During its first-ever live telecast of "TNA iMPACT!" March 27 on Spike TV, TNA premiered "Cross The Line" with a 30-second commercial, a new opening ID tag, and new graphics. Wrestling fans who attended from around the globe became the first to symbolically "Cross The Line" over yellow TNA "caution tape" as they entered into the "iMPACT Zone" at Universal Studios Orlando. "iMPACT" drew capacity crowds for both the live event and two additional shows throughout the weekend, with thousands more fans being turned away.
"TNA iMPACT!" has grown viewership of its original weekly episode airing to 1.5 million viewers on average per week, which more than doubles the original total average viewership from its debut shows on Spike TV in October 2005.
"We have been overwhelmed by the support and passion of TNA fans. Their demand for TNA can't be silenced, and that energy is what 'Cross The Line' is all about. Nothing challenges the establishment of professional wrestling more than the sound of millions of wrestling fans chanting 'TNA,'" said TNA President Dixie Carter.
1 year ago today, Tokyo Sports magazine reported that Takeshi Morishima would retire from wrestling effective immediately. The announcement comes after a blood test reveals that Morishima had a high level of glycated hemoglobin, a sign of diabetes.
Breaking into the wrestling business in 1998, Morishima was one of two dozen wrestlers in the infamous All Japan Pro Wrestling mutiny of 2000 when Mitsuhara Misawa formed Pro Wrestling NOAH.
With a style comparable to that of the late Terry Gordy, Morishima gained fame when he went on a stateside excursion that saw him win the Ring of Honor World Championship in 2007 from Homicide. He would successfully defend it 20 times over the next eight months, the third most successful defense in company history (Samoa Joe is second with 29, with Bryan Danielson and Nigel McGuinness having the most with 38 each).
Just over a year later, Morishima defeated Misawa to win the GHC Heavyweight Championship (the top belt in Pro Wrestling NOAH) for the first time. He would win the championship again in 2012 and 2014. Morishima had a pair of tryout matches for WWE in August 2008, but was ultimately passed over. A retirement ceremony was planned for later in the year, but Morishima insisted on having one more match, and the ceremony was cancelled.
Today would have been the 45th birthday of Brian Knighton, best known to wrestling fans as Axl Rotten.
Gaining fame as one half of the Bad Breed with John Benson Williams, aka Ian Rotten, Axl gained noterity in ECW in the mid- and late-1990s. After losing a match to The Pitbulls where the losing team was forced to split up, Axl and Ian engaged in a blood feud lasting a year and a half, from hair versus hair to barbed wire weapons matches. Their feud peaked in July 1995 when Axl defeated Ian in a "Taipei deathmatch" where both men had their fists taped and covered with broken glass. Amazingly, the duo reconciled and reunited in early 1996.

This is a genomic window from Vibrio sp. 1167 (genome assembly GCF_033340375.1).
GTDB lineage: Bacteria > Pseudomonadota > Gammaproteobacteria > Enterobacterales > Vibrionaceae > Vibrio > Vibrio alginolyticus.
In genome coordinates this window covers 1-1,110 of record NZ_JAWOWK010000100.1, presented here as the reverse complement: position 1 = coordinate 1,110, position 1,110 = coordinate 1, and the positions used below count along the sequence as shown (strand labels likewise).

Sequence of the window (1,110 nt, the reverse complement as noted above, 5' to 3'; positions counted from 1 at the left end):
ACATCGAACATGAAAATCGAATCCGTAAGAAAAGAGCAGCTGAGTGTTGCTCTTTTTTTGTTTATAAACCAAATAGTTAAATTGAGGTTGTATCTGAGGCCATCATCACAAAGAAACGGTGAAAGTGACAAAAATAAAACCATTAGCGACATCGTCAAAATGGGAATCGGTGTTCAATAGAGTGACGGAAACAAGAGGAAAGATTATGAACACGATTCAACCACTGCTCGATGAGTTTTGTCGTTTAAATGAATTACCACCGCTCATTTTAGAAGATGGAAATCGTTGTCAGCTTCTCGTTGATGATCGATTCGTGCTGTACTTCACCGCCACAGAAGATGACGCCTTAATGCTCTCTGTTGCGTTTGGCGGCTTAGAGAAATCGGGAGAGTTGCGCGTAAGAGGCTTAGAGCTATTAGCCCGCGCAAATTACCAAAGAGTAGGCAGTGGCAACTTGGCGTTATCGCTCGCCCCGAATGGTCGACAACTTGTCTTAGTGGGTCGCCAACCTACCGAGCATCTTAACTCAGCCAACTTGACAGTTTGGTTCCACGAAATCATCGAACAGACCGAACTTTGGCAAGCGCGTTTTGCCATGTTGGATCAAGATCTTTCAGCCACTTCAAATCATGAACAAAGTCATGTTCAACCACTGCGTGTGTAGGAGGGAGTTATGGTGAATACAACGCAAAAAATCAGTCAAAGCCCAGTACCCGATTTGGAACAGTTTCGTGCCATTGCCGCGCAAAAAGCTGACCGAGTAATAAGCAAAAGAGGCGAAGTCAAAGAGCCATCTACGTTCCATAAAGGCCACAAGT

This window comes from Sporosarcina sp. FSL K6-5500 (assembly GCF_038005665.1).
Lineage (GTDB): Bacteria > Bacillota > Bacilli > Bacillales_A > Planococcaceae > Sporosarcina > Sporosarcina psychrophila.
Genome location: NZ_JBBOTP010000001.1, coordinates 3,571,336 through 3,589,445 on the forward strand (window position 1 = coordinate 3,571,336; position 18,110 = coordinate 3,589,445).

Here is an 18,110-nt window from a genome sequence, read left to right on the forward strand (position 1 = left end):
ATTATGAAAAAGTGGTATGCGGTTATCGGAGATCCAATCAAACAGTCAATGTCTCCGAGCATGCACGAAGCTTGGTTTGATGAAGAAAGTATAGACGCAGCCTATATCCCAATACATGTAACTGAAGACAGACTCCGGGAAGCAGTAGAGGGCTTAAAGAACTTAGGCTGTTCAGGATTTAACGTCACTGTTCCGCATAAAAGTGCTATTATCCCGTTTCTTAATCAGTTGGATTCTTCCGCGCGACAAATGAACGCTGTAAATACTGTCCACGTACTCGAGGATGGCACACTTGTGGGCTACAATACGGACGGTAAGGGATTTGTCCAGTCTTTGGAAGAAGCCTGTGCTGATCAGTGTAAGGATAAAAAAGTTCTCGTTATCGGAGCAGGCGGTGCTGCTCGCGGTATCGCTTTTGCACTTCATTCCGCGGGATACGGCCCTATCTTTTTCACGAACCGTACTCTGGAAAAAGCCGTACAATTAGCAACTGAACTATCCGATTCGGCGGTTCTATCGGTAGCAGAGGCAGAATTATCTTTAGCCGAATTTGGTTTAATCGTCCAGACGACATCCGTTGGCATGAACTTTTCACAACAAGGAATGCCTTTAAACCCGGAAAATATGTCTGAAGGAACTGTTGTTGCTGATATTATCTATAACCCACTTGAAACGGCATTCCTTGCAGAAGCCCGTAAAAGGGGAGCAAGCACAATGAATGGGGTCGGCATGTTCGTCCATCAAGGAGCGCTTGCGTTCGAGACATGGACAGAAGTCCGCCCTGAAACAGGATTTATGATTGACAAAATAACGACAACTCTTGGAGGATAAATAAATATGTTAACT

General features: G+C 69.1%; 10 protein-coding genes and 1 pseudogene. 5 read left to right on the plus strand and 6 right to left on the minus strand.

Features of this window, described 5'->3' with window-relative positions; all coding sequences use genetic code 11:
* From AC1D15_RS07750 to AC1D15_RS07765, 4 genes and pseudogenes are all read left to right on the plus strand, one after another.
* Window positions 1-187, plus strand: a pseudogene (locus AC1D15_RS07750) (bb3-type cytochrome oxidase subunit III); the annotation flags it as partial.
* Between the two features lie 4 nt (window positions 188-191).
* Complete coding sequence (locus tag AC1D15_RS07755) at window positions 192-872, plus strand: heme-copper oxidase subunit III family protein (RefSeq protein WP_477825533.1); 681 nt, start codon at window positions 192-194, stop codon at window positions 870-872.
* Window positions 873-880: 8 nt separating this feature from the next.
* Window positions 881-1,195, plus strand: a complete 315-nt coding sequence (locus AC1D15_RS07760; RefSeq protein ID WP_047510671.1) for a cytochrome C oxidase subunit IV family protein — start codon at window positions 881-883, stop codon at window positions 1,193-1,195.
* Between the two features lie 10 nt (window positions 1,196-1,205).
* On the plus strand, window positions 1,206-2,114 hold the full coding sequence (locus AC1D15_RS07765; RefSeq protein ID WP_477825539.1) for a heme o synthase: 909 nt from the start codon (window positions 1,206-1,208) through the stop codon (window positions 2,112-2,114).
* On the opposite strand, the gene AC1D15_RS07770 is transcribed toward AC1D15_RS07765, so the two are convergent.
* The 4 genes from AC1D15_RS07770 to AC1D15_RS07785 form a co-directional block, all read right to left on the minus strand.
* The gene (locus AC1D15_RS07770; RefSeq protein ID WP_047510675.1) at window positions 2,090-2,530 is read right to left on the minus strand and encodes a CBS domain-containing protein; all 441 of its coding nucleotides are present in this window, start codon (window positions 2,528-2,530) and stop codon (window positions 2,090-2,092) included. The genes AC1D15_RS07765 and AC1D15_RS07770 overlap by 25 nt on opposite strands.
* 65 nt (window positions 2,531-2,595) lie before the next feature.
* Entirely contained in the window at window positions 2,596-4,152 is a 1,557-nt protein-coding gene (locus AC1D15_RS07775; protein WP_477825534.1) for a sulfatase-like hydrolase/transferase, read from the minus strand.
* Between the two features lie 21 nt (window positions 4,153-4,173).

In 1997, he teamed with Balls Mahoney as the Hardcore Chair Swinging Freaks. They, along with Spike Dudley and New Jack, feuded primarily with the Dudley Boyz until he left ECW in early 1999. He would perform primarily on the independent circuit for the decade and a half, competing most notably for Xtreme Pro Wrestling, Frontier Martial-Arts Wrestling, and in one-off ECW reunion shows for WWE and TNA, and non-affiliated Hardcore Homecoming and Extreme Reunion.
A spinal injury in his final years forced Knighton to retire and confined him to a wheelchair. On February 4, 2016, Knighton was found dead in a McDonald's bathroom in Linthicum, Maryland. An autopsy later revealed it was an accidental heroin overdose that contributed to his death. He was 44.
Today is the 58th birthday of Edward Harrison Leslie. Known under a more than a dozen gimmick names, including Brute Force, Brother Bruti, The Butcher, The Clipmaster, The Disciple, Dizzy Hogan, The Man With No Name, The Man With No Face, and The Zodiac, Leslie is best known to wrestling fans as Brutus "The Barber" Beefcake.
Leslie broke into the wrestling business in 1977 as Ed Boulder, the brother of Terry Boulder, aka Hulk Hogan. Leslie wrestled primarily for Mid-South Wrestling, and occasionally the WWF from 1980 to 1982 before joining the WWF full time in 1984. In an important side nugget, Leslie and Hogan were almost always tied at the hip professionally; so much so, the two early in their career were confused for being brothers.
Intially brought in as the vain Brutus Beefcake, he was managed by Luscious Johnny Valiant. The next year, he joined Greg "The Hammer" Valentine as The Dream Team. The duo won the WWF Tag Team Championship in August 1985, holding them until Wrestlemania 2 when they were defeated by the British Bulldogs.